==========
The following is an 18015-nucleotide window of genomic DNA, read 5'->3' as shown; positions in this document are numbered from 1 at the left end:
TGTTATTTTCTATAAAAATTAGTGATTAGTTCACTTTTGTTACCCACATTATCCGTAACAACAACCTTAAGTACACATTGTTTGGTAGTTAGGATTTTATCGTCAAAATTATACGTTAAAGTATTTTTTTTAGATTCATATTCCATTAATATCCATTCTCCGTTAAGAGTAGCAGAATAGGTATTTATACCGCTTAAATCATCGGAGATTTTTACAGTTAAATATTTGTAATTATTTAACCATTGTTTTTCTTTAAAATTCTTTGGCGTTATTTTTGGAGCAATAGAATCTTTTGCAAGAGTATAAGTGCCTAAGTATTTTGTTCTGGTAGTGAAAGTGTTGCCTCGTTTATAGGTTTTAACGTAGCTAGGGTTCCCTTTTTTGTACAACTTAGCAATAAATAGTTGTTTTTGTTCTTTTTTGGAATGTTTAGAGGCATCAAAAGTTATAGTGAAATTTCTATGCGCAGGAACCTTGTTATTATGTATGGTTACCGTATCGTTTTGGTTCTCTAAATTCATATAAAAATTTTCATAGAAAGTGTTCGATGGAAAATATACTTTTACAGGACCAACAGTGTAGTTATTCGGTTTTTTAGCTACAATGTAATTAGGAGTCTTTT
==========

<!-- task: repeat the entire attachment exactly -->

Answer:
The following is an 18015-nucleotide window of genomic DNA, read 5'->3' as shown; positions in this document are numbered from 1 at the left end:
TGTTATTTTCTATAAAAATTAGTGATTAGTTCACTTTTGTTACCCACATTATCCGTAACAACAACCTTAAGTACACATTGTTTGGTAGTTAGGATTTTATCGTCAAAATTATACGTTAAAGTATTTTTTTTAGATTCATATTCCATTAATATCCATTCTCCGTTAAGAGTAGCAGAATAGGTATTTATACCGCTTAAATCATCGGAGATTTTTACAGTTAAATATTTGTAATTATTTAACCATTGTTTTTCTTTAAAATTCTTTGGCGTTATTTTTGGAGCAATAGAATCTTTTGCAAGAGTATAAGTGCCTAAGTATTTTGTTCTGGTAGTGAAAGTGTTGCCTCGTTTATAGGTTTTAACGTAGCTAGGGTTCCCTTTTTTGTACAACTTAGCAATAAATAGTTGTTTTTGTTCTTTTTTGGAATGTTTAGAGGCATCAAAAGTTATAGTGAAATTTCTATGCGCAGGAACCTTGTTATTATGTATGGTTACCGTATCGTTTTGGTTCTCTAAATTCATATAAAAATTTTCATAGAAAGTGTTCGATGGAAAATATACTTTTACAGGACCAACAGTGTAGTTATTCGGTTTTTTAGCTACAATGTAATTAGGAGTCTTTT